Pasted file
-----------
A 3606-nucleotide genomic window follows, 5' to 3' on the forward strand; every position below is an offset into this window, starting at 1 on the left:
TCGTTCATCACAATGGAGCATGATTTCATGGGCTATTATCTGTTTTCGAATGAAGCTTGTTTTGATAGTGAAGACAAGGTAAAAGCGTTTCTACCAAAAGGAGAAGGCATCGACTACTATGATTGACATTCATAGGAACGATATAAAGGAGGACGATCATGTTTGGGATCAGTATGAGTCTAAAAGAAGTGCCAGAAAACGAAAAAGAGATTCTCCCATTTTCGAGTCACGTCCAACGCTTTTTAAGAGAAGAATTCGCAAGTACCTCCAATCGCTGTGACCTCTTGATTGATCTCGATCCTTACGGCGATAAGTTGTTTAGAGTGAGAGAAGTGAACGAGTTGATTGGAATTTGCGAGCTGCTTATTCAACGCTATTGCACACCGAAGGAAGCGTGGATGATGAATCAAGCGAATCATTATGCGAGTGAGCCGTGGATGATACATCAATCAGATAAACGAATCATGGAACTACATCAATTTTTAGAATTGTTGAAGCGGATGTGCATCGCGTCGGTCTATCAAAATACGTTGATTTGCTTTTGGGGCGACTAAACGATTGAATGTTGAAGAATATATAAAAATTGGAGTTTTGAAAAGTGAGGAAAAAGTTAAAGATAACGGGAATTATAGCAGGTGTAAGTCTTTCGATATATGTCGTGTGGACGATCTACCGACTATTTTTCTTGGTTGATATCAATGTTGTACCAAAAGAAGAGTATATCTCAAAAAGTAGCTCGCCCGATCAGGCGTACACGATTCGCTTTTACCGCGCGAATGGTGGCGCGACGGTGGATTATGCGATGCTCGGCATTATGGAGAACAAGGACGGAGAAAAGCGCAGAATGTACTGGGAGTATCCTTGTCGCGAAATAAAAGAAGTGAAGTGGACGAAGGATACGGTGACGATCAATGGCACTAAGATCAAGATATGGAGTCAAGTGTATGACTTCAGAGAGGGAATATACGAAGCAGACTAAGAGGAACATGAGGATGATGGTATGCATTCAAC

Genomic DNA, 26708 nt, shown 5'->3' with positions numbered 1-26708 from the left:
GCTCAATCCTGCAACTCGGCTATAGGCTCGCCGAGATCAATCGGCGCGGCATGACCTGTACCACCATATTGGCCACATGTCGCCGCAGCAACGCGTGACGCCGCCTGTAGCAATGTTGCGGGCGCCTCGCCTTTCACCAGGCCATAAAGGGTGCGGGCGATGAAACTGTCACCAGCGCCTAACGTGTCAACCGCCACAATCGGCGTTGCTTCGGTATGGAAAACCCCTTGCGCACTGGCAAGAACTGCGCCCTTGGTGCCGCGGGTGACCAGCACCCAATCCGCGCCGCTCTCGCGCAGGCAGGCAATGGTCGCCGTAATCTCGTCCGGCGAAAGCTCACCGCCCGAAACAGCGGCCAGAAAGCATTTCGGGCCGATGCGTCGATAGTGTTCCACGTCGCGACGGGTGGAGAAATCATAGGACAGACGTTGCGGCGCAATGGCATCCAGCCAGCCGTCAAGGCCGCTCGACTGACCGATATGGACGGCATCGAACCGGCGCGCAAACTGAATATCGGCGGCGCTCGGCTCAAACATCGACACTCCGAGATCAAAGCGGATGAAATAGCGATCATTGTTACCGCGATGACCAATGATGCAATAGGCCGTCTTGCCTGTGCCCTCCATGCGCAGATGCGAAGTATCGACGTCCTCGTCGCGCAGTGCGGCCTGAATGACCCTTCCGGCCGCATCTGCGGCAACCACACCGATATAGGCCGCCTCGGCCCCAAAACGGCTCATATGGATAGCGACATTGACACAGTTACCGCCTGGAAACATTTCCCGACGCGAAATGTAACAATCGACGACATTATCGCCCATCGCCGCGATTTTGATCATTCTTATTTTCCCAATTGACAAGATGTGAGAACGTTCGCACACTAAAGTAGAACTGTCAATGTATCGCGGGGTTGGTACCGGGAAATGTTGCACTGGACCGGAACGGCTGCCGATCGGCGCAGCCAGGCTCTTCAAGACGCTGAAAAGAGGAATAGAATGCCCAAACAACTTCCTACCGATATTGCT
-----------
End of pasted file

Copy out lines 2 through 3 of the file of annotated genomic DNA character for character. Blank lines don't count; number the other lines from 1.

TCGTTCATCACAATGGAGCATGATTTCATGGGCTATTATCTGTTTTCGAATGAAGCTTGTTTTGATAGTGAAGACAAGGTAAAAGCGTTTCTACCAAAAGGAGAAGGCATCGACTACTATGATTGACATTCATAGGAACGATATAAAGGAGGACGATCATGTTTGGGATCAGTATGAGTCTAAAAGAAGTGCCAGAAAACGAAAAAGAGATTCTCCCATTTTCGAGTCACGTCCAACGCTTTTTAAGAGAAGAATTCGCAAGTACCTCCAATCGCTGTGACCTCTTGATTGATCTCGATCCTTACGGCGATAAGTTGTTTAGAGTGAGAGAAGTGAACGAGTTGATTGGAATTTGCGAGCTGCTTATTCAACGCTATTGCACACCGAAGGAAGCGTGGATGATGAATCAAGCGAATCATTATGCGAGTGAGCCGTGGATGATACATCAATCAGATAAACGAATCATGGAACTACATCAATTTTTAGAATTGTTGAAGCGGATGTGCATCGCGTCGGTCTATCAAAATACGTTGATTTGCTTTTGGGGCGACTAAACGATTGAATGTTGAAGAATATATAAAAATTGGAGTTTTGAAAAGTGAGGAAAAAGTTAAAGATAACGGGAATTATAGCAGGTGTAAGTCTTTCGATATATGTCGTGTGGACGATCTACCGACTATTTTTCTTGGTTGATATCAATGTTGTACCAAAAGAAGAGTATATCTCAAAAAGTAGCTCGCCCGATCAGGCGTACACGATTCGCTTTTACCGCGCGAATGGTGGCGCGACGGTGGATTATGCGATGCTCGGCATTATGGAGAACAAGGACGGAGAAAAGCGCAGAATGTACTGGGAGTATCCTTGTCGCGAAATAAAAGAAGTGAAGTGGACGAAGGATACGGTGACGATCAATGGCACTAAGATCAAGATATGGAGTCAAGTGTATGACTTCAGAGAGGGAATATACGAAGCAGACTAAGAGGAACATGAGGATGATGGTATGCATTCAAC

Genomic DNA, 26708 nt, shown 5'->3' with positions numbered 1-26708 from the left: